Smartphones are a passport to other lands, making them an ideal tool for immersive journalism.
“I’ve seen the glaciers melting in Greenland, I’ve been to a lot of refugee camps,” said Laura Hertzfeld of Journalism360. “Not to say it’s the same as going there, but you do get a sense of place” that simply can’t be offered through traditional print or broadcast journalism outlets.
Hertzfeld got her start in journalism as an energy reporter in Washington, D.C., but after a little while realized she wanted a change. She moved west with the intent of staying in San Francisco for a few months; instead, she was among the first journalists hired by Yahoo News in 2003, when many people got their daily news from the website’s feeds.
Since March 2017, she’s been working with Journalism360, an immersive project of the Knight Foundation and Google News Labs housed at the Online News Association. The initiative has a simple but lofty goal: “How can we build a community of people working in immersive (journalism) now and people interested in it,” she said.
Immersive journalism “can be that is a full virtual reality experience, headset on, walking around a space somewhere, exploring. It could be an augmented reality application,” like the one the New York Times created for a recent exhibit on David Bowie, in which visitors to a museum could open an app and, as they toured the exhibit, costumes from the prolific and experimental artist’s career would appear on their phone to be explored right in front of them.
“Eventually, it’ll all come together … we don’t know yet. It either brings the web to you or it puts you in another place entirely,” Hertzfeld said. “For journalists, there’s a real opportunity there in storytelling to go to the next level, to bring you to a place you to a place you couldn’t go.”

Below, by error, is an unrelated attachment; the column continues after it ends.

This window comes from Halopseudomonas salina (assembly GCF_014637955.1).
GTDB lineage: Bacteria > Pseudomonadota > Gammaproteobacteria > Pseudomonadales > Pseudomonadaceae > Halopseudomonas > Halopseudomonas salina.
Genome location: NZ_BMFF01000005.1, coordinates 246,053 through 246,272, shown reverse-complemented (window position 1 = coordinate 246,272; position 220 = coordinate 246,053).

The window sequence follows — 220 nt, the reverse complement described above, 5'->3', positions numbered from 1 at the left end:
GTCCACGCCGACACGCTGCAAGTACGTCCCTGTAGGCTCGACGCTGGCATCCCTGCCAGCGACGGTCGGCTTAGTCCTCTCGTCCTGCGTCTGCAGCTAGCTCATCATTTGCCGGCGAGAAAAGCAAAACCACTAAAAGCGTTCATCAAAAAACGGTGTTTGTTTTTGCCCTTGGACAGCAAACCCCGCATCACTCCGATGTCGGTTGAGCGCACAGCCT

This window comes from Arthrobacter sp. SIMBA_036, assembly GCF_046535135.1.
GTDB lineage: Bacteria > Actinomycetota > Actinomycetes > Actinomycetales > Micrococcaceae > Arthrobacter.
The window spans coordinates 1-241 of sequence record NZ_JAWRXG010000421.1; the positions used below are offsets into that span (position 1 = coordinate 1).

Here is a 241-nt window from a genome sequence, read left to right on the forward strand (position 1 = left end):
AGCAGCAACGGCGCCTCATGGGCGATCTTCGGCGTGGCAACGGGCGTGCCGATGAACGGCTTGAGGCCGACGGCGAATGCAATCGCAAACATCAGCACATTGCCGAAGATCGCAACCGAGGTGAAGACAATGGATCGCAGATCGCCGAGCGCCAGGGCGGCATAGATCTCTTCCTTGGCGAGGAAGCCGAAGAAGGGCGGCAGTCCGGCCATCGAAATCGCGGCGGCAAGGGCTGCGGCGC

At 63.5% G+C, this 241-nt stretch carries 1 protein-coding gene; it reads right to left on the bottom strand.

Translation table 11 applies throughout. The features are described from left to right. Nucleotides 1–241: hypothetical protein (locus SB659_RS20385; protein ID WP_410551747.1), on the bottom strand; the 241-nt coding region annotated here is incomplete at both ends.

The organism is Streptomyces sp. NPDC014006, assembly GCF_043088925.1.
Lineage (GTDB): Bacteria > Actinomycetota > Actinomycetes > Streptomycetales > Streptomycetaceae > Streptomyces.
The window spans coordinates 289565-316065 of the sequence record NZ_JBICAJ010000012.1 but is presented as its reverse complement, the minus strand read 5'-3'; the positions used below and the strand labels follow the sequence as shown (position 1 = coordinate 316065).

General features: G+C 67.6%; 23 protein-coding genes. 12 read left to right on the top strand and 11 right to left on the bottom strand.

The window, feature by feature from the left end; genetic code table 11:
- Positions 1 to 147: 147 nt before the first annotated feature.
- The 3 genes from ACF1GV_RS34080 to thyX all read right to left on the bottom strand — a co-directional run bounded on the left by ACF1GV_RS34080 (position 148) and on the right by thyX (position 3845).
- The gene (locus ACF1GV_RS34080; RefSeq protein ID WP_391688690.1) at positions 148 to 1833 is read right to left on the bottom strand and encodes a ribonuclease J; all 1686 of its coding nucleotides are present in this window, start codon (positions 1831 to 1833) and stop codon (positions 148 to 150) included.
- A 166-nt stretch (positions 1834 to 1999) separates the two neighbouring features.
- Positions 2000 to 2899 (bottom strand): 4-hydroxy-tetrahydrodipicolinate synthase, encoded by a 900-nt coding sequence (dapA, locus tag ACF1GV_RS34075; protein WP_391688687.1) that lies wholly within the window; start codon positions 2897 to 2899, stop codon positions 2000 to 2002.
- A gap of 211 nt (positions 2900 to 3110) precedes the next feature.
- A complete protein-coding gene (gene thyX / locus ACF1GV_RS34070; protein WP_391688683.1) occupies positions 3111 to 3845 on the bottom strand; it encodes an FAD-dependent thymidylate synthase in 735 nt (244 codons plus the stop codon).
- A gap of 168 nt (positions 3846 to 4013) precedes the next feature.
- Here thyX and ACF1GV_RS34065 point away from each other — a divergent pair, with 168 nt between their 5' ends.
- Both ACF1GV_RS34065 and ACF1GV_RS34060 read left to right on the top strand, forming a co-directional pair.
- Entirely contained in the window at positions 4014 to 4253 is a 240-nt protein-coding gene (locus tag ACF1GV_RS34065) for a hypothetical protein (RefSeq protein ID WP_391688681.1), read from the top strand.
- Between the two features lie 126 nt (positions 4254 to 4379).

She points again to a project from USA Today that took viewers along the entire proposed stretch of the border wall between the U.S. and Mexico. The application mapped every mile of the wall. “You’re able to walk through and see what it’s like to be there. Things we couldn’t do in the same way before.”
Of course, there are new challenges in presenting information in this way. Journalists would no longer prescribe a set way for a viewer or reader to go through a story. “A lot of times … it feels like ‘choose your own adventure.’ It puts the experience in the hands of the person watching it and experiencing it. … I also think it creates the opportunity to trust readers and viewers and also come up with new ways of telling stories.”
To help spur those new ideas, Journalism360 has just launched the second round of its grant program, looking for teams ready to help push the envelope even further into the immersive, augmented and virtual reality space.
Laura Hertzfeld, director of Journalism360, joins producer Michael O’Connell to shed some light on the brave new world of immersive journalism and how virtual and augmented reality can help journalists take their viewers and readers into the lives and lands of their articles.